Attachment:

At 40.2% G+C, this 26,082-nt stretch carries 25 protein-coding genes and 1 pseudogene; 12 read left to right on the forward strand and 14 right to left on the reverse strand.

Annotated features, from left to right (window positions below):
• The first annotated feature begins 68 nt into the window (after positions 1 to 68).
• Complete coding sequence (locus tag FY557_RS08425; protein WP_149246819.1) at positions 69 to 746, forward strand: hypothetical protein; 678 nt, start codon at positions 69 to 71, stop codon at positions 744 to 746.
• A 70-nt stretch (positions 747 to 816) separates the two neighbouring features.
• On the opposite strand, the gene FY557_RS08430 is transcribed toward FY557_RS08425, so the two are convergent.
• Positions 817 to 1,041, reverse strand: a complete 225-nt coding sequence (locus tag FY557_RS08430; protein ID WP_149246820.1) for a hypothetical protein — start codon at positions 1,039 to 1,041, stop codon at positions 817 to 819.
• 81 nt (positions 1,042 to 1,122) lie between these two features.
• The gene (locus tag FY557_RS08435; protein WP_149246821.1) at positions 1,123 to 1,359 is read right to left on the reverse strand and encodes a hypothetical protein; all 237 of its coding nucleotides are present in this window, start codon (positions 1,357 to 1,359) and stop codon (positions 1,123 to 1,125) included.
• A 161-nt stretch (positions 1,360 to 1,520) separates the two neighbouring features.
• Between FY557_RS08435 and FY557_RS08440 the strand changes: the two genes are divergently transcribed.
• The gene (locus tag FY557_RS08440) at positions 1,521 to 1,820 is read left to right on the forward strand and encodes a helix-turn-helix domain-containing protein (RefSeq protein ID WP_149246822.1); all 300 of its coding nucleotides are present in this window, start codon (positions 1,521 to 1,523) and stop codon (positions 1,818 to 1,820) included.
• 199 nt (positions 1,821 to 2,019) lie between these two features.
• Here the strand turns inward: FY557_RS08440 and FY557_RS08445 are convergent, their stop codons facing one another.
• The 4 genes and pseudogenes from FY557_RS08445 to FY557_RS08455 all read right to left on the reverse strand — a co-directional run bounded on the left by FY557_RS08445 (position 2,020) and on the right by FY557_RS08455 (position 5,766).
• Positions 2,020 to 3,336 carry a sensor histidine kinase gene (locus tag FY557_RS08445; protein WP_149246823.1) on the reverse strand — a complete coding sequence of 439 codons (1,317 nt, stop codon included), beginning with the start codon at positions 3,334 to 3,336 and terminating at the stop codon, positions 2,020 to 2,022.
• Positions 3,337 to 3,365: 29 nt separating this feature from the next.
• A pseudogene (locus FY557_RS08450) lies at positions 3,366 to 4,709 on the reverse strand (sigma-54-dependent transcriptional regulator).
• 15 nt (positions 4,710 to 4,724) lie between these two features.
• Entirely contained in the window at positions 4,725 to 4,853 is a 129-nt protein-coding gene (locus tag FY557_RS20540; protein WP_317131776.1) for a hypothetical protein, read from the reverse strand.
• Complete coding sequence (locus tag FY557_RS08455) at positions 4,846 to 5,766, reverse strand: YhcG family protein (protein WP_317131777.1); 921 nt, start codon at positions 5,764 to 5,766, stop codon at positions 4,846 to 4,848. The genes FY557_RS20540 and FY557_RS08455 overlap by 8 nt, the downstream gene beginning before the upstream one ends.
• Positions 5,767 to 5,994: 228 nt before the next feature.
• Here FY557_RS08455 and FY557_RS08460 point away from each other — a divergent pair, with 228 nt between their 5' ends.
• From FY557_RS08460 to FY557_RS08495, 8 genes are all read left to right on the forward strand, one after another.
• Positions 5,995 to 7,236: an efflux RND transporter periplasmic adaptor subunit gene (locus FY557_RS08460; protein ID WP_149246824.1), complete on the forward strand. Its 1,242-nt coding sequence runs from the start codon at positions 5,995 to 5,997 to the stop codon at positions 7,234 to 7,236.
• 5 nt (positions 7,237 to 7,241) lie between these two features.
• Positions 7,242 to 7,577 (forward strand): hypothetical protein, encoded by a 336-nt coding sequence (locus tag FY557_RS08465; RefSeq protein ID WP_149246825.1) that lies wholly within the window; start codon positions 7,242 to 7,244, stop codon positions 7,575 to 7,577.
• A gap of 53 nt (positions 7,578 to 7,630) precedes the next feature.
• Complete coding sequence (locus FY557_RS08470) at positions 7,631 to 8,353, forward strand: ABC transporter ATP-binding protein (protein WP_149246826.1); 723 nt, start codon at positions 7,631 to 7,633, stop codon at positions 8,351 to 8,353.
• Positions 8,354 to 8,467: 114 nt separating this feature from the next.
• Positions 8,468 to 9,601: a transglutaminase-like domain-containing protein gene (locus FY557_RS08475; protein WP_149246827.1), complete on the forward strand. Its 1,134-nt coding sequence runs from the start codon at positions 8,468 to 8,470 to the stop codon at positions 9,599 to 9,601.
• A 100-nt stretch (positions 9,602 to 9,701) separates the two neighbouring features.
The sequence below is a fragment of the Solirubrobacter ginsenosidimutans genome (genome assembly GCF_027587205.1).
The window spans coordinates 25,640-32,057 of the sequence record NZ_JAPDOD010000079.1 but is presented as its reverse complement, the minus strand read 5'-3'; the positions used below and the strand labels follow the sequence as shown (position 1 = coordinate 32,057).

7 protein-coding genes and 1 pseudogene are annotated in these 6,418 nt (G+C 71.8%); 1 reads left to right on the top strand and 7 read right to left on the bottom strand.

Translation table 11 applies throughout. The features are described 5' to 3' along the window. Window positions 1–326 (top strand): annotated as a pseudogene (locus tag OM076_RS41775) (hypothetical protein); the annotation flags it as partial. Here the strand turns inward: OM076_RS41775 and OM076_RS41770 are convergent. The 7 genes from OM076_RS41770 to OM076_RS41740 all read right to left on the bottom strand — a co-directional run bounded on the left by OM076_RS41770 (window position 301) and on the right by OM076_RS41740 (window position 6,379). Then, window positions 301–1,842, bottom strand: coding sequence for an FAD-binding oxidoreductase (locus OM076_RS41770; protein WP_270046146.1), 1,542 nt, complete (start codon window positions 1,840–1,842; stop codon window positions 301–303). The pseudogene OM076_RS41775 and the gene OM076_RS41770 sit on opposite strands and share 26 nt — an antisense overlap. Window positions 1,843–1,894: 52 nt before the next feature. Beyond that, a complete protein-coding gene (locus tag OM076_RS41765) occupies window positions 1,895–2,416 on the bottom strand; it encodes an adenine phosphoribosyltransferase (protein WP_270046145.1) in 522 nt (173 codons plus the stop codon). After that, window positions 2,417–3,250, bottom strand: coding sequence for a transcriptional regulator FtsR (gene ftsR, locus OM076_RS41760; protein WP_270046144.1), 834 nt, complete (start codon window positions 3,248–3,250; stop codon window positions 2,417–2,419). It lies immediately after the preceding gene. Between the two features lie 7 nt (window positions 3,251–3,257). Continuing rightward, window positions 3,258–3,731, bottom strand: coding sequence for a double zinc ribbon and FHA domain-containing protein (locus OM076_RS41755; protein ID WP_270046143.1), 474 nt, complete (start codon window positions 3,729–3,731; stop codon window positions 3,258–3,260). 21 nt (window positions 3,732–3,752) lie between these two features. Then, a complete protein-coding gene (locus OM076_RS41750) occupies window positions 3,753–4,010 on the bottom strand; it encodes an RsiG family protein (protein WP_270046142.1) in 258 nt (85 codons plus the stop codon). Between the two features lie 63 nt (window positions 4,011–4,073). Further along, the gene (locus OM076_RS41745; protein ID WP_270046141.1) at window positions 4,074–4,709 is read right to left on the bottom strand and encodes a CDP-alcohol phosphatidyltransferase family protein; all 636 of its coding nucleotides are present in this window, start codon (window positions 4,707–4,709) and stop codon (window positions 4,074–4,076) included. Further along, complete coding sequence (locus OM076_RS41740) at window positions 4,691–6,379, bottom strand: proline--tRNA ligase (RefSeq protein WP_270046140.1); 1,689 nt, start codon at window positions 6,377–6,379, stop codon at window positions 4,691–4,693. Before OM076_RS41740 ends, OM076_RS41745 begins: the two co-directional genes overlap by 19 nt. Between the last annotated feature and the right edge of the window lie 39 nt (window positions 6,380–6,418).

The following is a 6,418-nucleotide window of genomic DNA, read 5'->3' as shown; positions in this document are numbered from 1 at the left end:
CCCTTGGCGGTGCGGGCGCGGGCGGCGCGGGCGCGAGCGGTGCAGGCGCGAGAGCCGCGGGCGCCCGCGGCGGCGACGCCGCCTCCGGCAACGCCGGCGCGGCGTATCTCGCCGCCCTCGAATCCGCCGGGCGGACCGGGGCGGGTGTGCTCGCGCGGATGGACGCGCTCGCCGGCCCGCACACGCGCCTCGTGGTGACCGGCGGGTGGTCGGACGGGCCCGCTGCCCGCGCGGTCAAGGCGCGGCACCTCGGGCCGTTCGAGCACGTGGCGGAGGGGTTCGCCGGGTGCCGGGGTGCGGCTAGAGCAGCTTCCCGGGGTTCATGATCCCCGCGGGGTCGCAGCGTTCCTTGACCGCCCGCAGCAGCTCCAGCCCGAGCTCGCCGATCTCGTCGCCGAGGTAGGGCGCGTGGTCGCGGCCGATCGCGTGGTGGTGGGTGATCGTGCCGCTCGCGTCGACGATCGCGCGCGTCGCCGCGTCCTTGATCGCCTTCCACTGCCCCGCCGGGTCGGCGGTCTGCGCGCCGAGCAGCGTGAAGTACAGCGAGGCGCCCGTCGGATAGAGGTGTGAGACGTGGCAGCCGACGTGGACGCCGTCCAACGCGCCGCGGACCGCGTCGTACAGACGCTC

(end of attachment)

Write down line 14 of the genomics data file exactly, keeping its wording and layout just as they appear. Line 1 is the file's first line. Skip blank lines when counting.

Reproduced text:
• Here the strand turns inward: FY557_RS08440 and FY557_RS08445 are convergent, their stop codons facing one another.